Randolph had been extremely fortunate to enjoy the respect of his supporting team, which had enabled him to get this far and set the production of the Great Biography in motion. Eventually Martin took over the reins and completed the colossal work, bringing the total to eight main volumes – three more than originally planned. His support, respect and admiration for my grandfather are evident in a letter Esther sent to me a few months back:

‘Randolph, while looking for something else, I found this that Martin had written in a letter to Sir Isaiah Berlin about your grandfather. The letter is dated 6 June 1969. I read it and thought of you and thought you might like to know what Martin had written’:

Today is also the first anniversary of Randolph’s death; and I am on my way this morning to his grave. It has not been easy taking up his work. But now that I have begun the actual writing of volume three, which covers the First World War, I feel a new upsurge of energy and inspiration.

When I began to work for him I felt a great deal of fear mingled with a certain amount of awe; after six years the fear had been replaced by admiration and the awe by affection. And then he was gone: and neither the honour of having been chosen to carry on his work nor the excitement, variety and interest of the work itself can ever obliterate the pain of his departure.

I have a number of very happy memories of the joy, humour and fun that Martin relished. He held his 70th birthday at the English-Speaking Union and he entertained us with many of his reminiscences. After all, Martin’s mind was like a steel trap, capturing and never forgetting the rich and fascinating experiences he had lived, many of which he recounted in his most personal of Churchill-related volumes, namely, In Search of Churchill.   But on the occasion of his 70th birthday, he had also picked out – and we sang together – the soldiers’ songs as they headed to the Great War.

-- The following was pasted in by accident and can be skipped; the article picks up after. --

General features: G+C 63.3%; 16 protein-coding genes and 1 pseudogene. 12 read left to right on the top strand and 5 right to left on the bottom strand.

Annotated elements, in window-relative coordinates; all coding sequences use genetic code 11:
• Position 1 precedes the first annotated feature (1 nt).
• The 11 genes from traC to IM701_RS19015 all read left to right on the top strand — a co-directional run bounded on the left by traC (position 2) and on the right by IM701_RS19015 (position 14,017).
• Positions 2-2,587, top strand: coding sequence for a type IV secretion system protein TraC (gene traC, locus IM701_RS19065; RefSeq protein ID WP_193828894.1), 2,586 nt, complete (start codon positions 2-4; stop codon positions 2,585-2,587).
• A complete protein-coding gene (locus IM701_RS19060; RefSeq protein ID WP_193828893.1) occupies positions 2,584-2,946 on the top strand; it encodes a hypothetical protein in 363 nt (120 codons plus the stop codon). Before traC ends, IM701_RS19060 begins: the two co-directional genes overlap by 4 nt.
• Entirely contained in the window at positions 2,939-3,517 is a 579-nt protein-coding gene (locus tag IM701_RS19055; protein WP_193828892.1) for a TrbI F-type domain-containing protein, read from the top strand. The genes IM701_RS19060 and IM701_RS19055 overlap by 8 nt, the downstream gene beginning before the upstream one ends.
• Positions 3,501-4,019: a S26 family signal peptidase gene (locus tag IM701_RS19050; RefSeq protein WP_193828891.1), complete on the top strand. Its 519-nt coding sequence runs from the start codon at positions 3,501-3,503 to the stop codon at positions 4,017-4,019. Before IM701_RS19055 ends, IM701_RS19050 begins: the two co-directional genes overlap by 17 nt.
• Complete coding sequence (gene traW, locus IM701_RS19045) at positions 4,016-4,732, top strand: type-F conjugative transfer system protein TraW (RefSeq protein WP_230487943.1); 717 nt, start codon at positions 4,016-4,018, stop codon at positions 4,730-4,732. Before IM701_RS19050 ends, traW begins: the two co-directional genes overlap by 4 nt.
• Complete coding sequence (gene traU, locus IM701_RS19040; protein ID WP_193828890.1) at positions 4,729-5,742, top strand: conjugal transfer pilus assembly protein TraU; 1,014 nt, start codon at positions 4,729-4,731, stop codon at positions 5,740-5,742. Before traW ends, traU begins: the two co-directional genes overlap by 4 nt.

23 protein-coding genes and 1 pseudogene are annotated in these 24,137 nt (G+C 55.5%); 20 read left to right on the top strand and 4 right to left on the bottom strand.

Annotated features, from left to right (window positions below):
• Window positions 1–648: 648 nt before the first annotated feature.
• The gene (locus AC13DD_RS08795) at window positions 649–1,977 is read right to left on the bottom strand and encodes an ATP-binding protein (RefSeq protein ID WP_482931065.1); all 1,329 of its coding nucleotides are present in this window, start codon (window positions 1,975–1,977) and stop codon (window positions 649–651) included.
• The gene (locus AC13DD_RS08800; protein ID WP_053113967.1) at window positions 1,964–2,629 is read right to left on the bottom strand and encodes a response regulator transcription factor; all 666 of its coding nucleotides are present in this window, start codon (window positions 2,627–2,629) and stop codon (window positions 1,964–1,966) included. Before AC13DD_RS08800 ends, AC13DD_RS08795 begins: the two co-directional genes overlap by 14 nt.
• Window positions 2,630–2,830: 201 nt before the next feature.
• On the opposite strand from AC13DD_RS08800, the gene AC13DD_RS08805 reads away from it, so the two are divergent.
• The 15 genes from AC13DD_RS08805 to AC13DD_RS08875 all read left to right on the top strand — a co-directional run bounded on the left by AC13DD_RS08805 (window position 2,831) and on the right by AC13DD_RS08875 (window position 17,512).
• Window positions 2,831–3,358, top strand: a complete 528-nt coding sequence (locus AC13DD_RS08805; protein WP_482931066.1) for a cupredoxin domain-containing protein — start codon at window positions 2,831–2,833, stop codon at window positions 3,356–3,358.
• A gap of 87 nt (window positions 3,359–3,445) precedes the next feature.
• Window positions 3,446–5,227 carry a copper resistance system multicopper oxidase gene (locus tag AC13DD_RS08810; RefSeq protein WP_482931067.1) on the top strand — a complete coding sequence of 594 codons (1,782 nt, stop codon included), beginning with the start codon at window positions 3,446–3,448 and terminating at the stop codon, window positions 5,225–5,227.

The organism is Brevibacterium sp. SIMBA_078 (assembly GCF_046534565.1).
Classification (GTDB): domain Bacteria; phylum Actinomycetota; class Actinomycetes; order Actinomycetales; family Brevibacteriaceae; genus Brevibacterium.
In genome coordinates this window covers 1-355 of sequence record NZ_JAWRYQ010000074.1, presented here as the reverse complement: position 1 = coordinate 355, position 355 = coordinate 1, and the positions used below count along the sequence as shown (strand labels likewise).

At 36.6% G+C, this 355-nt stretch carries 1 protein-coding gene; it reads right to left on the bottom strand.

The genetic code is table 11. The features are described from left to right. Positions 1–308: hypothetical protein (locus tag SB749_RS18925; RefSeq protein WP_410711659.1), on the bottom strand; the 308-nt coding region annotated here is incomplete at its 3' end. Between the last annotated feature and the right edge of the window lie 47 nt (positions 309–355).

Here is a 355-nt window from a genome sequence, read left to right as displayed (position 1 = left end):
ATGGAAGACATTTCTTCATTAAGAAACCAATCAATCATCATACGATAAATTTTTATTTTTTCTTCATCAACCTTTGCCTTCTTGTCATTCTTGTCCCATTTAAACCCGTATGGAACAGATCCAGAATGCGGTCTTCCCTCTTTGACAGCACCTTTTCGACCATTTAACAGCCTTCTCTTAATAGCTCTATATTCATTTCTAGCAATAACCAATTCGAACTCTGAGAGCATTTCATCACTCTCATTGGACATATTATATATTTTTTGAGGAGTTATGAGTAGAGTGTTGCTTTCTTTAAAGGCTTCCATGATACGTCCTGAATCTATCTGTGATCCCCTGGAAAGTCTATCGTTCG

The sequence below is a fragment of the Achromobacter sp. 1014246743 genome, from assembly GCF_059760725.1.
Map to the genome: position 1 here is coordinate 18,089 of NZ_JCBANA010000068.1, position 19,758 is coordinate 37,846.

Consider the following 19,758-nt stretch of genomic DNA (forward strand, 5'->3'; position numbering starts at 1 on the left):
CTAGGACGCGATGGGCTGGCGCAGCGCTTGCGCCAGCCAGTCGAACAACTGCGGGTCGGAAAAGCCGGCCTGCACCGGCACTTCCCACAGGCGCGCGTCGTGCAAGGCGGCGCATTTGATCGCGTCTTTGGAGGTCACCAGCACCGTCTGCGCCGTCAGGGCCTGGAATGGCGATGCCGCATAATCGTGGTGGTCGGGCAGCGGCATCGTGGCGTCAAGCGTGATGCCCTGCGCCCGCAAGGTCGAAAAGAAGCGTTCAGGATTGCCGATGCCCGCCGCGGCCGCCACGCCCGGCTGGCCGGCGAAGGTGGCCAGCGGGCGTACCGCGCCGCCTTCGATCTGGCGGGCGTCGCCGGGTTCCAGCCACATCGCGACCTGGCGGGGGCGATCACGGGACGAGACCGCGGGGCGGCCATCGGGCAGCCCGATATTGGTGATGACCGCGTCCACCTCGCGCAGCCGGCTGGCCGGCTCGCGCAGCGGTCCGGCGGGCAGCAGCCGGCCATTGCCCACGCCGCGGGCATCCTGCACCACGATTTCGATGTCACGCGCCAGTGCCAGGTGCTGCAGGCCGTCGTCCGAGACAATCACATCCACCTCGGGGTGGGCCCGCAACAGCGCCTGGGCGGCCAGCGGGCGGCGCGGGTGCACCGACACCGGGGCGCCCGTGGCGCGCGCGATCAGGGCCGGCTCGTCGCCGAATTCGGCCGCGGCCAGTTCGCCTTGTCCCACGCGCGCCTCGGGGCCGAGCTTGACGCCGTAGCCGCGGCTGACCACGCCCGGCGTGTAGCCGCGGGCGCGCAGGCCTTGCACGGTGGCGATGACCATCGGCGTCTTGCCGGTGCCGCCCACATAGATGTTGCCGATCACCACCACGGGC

Martin’s interest in life was boundless.   In addition to his dedication to Churchill, he was committed to the history and stories of the Jews, Israel and the Holocaust. In the broadest sense Martin was the chronicler of the twentieth century’.

I was entranced with his account of how he was evacuated from Liverpool to Toronto, Canada when he was not yet four years old. Then, when he was seven and a half years old, he returned on board the Mauretania to the Liverpool docks, having not seen his parents once in the intervening wartime period.

The Churchill family owes Martin the greatest debt of gratitude for recording and preserving the record of Churchill and all those around him so faithfully that we can better understand his life and times and reach our own conclusions.

Martin understood completely the context and the pressures of the time – he certainly mapped that history most clearly so that all of us can see it.

I would also add that with the loss of my own father a few years ago, the challenge of upholding my great-grandfather’s legacy has been so much less of a challenge and more of a joy as I constantly delve into the biography and other accounts, including Martin’s remarkable account of Churchill and the Jews, which sets the record straight and allows me with confidence to ensure that the historical record is preserved rather than being manipulated by others for their own agenda.

In an important respect, Martin is and always will be with me, and I feel his influence every day.

As the years go by, the Great Biography of Churchill, started by Randolph and completed by Martin, will go down as one of the greatest biographical accounts ever written. It is certainly one of the longest, but that reflects the fact that Martin loved accuracy and detail, and always sought the truth of the matter. He has enabled history to judge Churchill fairly because he has placed the story fully and precisely in our hands. Gilbert’s biography of Churchill is peerless and our family will never forget the debt we owe him and all his family.

Churchill said: History will be kind to me, for I intend to write it. We are so lucky that Martin has done the equivalent for Churchill, of whom he has bequeathed to us and future generations the fullest account. And today the Churchill family and, I am sure, all of you collectively salute Martin’s great literary and historical achievement.

Thank you.